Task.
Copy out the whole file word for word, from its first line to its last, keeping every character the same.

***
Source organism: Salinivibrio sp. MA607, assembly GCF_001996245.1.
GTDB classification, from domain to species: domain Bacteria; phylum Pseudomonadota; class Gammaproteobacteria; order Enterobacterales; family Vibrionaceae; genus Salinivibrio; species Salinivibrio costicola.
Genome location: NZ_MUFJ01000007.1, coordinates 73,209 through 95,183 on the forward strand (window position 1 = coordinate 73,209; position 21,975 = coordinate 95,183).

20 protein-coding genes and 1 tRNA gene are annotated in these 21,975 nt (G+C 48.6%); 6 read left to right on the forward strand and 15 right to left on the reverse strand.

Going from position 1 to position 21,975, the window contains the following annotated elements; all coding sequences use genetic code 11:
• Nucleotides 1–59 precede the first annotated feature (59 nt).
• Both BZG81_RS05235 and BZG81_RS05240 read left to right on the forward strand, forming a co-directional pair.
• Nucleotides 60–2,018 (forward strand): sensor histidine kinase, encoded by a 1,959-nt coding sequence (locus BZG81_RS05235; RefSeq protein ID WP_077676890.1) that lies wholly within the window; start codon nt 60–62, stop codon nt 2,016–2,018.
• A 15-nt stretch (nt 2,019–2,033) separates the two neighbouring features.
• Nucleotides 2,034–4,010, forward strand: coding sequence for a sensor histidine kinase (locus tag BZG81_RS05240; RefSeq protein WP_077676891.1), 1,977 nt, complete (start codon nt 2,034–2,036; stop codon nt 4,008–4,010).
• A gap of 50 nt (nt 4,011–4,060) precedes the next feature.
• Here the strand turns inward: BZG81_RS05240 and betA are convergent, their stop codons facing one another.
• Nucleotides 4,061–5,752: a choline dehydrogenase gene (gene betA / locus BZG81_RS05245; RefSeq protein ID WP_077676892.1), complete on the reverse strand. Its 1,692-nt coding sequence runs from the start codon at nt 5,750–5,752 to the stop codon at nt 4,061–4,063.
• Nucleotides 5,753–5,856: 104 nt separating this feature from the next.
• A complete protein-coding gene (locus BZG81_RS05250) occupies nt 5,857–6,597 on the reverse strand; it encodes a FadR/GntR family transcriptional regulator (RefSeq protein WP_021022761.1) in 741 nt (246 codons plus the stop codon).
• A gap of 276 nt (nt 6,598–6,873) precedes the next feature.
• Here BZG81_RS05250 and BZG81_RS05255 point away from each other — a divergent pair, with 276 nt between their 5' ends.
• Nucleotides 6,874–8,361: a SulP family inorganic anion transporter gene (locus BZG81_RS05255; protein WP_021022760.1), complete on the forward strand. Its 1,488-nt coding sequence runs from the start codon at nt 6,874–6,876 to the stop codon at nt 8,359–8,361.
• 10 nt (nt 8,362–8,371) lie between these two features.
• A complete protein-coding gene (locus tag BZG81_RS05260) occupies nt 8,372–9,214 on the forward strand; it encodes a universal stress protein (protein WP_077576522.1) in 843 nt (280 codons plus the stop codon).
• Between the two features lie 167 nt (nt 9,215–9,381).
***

Source organism: Salinivibrio sp. MA607, assembly GCF_001996245.1.
GTDB classification, from domain to species: domain Bacteria; phylum Pseudomonadota; class Gammaproteobacteria; order Enterobacterales; family Vibrionaceae; genus Salinivibrio; species Salinivibrio costicola.
Genome location: NZ_MUFJ01000007.1, coordinates 73,209 through 95,183 on the forward strand (window position 1 = coordinate 73,209; position 21,975 = coordinate 95,183).

20 protein-coding genes and 1 tRNA gene are annotated in these 21,975 nt (G+C 48.6%); 6 read left to right on the forward strand and 15 right to left on the reverse strand.

Going from position 1 to position 21,975, the window contains the following annotated elements; all coding sequences use genetic code 11:
• Nucleotides 1–59 precede the first annotated feature (59 nt).
• Both BZG81_RS05235 and BZG81_RS05240 read left to right on the forward strand, forming a co-directional pair.
• Nucleotides 60–2,018 (forward strand): sensor histidine kinase, encoded by a 1,959-nt coding sequence (locus BZG81_RS05235; RefSeq protein ID WP_077676890.1) that lies wholly within the window; start codon nt 60–62, stop codon nt 2,016–2,018.
• A 15-nt stretch (nt 2,019–2,033) separates the two neighbouring features.
• Nucleotides 2,034–4,010, forward strand: coding sequence for a sensor histidine kinase (locus tag BZG81_RS05240; RefSeq protein WP_077676891.1), 1,977 nt, complete (start codon nt 2,034–2,036; stop codon nt 4,008–4,010).
• A gap of 50 nt (nt 4,011–4,060) precedes the next feature.
• Here the strand turns inward: BZG81_RS05240 and betA are convergent, their stop codons facing one another.
• Nucleotides 4,061–5,752: a choline dehydrogenase gene (gene betA / locus BZG81_RS05245; RefSeq protein ID WP_077676892.1), complete on the reverse strand. Its 1,692-nt coding sequence runs from the start codon at nt 5,750–5,752 to the stop codon at nt 4,061–4,063.
• Nucleotides 5,753–5,856: 104 nt separating this feature from the next.
• A complete protein-coding gene (locus BZG81_RS05250) occupies nt 5,857–6,597 on the reverse strand; it encodes a FadR/GntR family transcriptional regulator (RefSeq protein WP_021022761.1) in 741 nt (246 codons plus the stop codon).
• A gap of 276 nt (nt 6,598–6,873) precedes the next feature.
• Here BZG81_RS05250 and BZG81_RS05255 point away from each other — a divergent pair, with 276 nt between their 5' ends.
• Nucleotides 6,874–8,361: a SulP family inorganic anion transporter gene (locus BZG81_RS05255; protein WP_021022760.1), complete on the forward strand. Its 1,488-nt coding sequence runs from the start codon at nt 6,874–6,876 to the stop codon at nt 8,359–8,361.
• 10 nt (nt 8,362–8,371) lie between these two features.
• A complete protein-coding gene (locus tag BZG81_RS05260) occupies nt 8,372–9,214 on the forward strand; it encodes a universal stress protein (protein WP_077576522.1) in 843 nt (280 codons plus the stop codon).
• Between the two features lie 167 nt (nt 9,215–9,381).